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New Red Sea dwarf goby described, and it's green!

By Leonard Ho - Posted Apr 11, 2014 09:00 AM
It ain't easy being green. Most Eviota sp. dwarf gobies are varying patterns of red, orange, and yellow. This newly discovered species from the Red Sea, Eviota oculopiperita, is a sublime tint of pistachio green with a see-through body.
New Red Sea dwarf goby described, and it's green!

Eviota oculopiperita. Photos by S.V. Bogorodsky

Eviota oculopiperita may not be the most gaudy goby (take a look at Trimma helenae, which was officially described earlier this year).  But the new goby recently described in the Journal of Ocean Science Foundation is quite special in its own right.  This tiny goby is a rare greenish pigmentation with scales outlined in brown, creating a crosshatch appearance.  The main body is translucent; you can actually see the fish's organs and white spine that runs the length of the fish, which measures less than half an inch (11.9mm).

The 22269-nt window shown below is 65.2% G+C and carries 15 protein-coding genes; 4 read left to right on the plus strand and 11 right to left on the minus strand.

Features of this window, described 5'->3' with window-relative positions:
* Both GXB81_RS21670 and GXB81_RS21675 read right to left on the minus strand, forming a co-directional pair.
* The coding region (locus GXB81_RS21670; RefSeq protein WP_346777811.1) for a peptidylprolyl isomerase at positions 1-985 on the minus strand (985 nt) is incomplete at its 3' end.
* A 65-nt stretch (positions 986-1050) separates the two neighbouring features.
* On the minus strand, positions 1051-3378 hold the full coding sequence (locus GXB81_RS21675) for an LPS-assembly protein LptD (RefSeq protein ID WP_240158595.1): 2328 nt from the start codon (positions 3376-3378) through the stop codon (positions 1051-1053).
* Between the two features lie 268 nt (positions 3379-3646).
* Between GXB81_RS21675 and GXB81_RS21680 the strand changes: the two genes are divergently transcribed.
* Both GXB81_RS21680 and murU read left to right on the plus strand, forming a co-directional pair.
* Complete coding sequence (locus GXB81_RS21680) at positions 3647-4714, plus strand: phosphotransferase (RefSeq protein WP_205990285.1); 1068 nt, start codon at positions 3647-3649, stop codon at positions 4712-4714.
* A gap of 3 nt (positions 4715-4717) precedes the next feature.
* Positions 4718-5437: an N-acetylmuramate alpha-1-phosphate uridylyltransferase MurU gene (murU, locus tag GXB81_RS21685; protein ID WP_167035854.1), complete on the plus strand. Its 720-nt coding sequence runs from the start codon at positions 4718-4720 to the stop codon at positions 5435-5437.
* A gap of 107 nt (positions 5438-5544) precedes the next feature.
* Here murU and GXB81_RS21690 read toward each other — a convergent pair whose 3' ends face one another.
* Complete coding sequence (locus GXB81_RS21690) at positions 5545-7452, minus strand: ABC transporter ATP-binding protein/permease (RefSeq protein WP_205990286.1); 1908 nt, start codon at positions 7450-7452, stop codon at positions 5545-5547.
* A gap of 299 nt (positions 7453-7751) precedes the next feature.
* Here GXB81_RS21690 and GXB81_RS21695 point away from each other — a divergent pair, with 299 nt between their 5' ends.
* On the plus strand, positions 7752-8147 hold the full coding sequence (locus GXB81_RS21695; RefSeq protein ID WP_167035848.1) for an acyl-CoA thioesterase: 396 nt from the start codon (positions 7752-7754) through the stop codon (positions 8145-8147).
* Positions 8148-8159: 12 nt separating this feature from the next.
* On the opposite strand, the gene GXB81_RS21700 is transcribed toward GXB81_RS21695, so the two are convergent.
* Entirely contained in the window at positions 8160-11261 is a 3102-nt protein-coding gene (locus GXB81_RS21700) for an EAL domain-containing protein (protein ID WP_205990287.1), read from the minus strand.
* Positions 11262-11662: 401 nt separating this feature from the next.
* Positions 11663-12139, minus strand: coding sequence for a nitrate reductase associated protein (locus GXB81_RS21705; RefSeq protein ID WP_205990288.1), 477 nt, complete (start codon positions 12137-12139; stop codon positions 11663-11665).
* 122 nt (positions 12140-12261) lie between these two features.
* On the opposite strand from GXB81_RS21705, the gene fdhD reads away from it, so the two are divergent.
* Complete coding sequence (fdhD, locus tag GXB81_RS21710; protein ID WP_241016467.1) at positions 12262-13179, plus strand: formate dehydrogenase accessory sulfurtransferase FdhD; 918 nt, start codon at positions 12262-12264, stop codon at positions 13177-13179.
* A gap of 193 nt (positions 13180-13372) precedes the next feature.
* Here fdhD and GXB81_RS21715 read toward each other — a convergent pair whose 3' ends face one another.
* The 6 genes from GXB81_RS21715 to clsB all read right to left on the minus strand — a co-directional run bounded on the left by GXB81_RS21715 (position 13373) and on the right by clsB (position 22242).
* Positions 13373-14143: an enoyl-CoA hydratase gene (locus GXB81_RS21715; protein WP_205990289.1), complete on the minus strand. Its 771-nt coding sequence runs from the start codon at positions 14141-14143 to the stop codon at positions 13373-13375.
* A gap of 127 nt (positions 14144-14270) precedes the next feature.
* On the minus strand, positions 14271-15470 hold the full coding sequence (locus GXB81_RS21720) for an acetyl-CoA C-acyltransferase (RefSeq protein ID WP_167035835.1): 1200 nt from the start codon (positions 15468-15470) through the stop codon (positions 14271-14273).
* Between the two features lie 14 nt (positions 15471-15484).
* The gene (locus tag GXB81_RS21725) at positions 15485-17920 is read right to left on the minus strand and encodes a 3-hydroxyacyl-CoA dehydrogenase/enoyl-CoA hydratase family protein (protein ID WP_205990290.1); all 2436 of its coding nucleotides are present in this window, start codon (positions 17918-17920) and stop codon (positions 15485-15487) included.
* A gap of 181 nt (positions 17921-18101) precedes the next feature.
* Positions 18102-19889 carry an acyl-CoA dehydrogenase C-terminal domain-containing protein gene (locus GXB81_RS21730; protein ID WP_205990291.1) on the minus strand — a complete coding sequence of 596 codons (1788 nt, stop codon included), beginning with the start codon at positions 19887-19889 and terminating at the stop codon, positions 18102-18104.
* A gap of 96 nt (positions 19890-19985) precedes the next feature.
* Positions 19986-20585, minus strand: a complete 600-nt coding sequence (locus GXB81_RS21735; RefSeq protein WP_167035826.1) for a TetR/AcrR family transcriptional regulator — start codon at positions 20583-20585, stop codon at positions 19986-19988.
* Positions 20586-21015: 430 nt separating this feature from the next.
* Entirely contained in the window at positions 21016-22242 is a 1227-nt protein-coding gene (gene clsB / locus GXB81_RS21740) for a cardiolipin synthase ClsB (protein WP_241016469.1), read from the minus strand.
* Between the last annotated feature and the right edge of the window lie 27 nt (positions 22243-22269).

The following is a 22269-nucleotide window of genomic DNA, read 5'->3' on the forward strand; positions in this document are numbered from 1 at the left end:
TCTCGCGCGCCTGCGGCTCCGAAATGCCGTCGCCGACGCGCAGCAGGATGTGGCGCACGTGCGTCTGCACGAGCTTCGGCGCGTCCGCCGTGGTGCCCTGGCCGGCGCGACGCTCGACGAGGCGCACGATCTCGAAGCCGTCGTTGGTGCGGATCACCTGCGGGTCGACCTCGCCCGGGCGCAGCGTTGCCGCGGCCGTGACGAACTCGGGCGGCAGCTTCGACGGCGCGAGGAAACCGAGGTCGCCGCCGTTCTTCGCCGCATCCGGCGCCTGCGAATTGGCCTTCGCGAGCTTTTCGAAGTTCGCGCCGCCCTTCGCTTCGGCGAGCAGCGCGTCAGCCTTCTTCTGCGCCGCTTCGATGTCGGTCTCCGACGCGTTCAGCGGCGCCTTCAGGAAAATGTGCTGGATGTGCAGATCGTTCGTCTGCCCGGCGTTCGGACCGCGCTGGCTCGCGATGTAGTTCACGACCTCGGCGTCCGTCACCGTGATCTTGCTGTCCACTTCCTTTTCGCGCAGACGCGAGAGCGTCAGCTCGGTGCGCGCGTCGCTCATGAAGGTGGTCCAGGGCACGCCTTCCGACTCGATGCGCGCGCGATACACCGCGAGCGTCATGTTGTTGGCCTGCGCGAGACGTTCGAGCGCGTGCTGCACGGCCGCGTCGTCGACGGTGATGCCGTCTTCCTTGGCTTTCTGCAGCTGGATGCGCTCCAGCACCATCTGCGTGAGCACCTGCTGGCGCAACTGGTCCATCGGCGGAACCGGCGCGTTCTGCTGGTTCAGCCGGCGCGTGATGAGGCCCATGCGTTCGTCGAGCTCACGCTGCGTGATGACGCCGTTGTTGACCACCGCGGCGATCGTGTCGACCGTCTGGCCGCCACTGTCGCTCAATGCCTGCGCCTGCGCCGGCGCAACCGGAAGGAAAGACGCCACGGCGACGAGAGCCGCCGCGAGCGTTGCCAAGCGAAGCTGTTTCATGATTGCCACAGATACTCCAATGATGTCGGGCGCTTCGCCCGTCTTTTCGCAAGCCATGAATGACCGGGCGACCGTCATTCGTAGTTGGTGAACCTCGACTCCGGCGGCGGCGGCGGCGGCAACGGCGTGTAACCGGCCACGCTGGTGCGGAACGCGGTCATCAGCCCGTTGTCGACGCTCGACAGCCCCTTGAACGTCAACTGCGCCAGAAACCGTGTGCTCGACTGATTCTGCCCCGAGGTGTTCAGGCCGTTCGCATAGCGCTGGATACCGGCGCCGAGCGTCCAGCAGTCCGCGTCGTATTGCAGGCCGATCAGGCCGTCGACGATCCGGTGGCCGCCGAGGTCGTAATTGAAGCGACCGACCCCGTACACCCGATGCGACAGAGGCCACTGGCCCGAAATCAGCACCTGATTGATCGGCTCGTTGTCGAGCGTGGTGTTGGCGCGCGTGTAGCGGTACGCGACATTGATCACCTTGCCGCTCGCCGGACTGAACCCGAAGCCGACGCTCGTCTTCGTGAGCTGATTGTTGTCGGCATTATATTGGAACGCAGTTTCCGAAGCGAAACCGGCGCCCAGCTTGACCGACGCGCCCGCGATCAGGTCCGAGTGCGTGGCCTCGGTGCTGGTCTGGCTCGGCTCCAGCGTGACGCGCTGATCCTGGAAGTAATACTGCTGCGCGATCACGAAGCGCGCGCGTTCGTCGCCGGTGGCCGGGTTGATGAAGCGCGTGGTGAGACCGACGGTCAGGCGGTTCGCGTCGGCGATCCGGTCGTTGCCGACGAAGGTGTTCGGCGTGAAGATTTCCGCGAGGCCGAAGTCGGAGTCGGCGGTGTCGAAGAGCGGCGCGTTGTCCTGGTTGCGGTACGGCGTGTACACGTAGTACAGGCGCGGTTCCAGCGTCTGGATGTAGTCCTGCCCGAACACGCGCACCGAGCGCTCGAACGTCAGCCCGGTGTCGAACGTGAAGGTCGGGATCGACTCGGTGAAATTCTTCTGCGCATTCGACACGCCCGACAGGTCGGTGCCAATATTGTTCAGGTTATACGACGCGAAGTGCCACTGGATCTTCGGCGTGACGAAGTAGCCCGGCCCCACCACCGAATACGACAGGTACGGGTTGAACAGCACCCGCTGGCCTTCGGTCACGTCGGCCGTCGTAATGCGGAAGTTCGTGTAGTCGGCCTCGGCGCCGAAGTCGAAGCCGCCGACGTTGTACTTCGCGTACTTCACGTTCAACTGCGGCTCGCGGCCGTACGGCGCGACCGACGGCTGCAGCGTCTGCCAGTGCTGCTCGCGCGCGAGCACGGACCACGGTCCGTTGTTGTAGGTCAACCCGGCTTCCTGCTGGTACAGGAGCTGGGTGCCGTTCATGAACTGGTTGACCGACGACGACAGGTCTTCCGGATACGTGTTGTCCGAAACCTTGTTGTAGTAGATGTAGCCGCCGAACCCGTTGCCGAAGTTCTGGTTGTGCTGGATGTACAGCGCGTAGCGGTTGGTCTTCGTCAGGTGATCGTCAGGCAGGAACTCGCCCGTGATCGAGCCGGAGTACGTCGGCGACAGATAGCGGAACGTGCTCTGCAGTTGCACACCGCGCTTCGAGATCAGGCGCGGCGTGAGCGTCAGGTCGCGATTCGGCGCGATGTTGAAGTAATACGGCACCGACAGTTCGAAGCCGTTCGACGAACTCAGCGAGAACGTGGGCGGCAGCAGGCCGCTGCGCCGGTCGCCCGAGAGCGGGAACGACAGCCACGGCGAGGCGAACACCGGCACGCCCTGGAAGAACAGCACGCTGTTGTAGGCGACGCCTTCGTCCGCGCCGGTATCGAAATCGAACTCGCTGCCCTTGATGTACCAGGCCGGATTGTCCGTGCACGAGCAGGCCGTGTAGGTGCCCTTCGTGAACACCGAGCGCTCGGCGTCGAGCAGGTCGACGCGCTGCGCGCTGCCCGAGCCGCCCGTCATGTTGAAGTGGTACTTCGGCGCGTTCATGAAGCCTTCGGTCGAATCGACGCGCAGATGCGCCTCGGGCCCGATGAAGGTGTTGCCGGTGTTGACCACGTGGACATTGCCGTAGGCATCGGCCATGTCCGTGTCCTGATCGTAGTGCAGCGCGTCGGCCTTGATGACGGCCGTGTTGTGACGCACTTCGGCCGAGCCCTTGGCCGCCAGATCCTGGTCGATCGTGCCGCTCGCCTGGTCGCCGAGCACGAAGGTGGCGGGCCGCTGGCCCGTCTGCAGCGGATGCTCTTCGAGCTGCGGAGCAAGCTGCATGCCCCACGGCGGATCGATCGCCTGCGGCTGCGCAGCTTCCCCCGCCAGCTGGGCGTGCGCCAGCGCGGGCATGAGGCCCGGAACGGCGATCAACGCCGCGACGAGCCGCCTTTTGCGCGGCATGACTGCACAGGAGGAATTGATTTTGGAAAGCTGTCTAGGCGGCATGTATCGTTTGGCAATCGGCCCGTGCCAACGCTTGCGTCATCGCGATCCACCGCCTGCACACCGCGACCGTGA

The journal also described another new Red Sea dwarf goby, Eviota geminata, below.  With the discovery of these two gobies, the total number of Eviota species known from the Red Sea is now eight.


If it seems like scientists are discovering a lot of new dwarf gobies in recent years, it's because they are.  These new species are mostly found in shallow tropical seas, but because they are so tiny and often cryptic, a lot of dwarf gobies have yet to be discovered and described.

Author: Leonard Ho
Location: Southern California

I'm a passionate aquarist of over 30 years, a coral reef lover, and the blog editor for Advanced Aquarist. While aquarium gadgets interest me, it's really livestock (especially fish), artistry of aquariums, and "method behind the madness" processes that captivate my attention.


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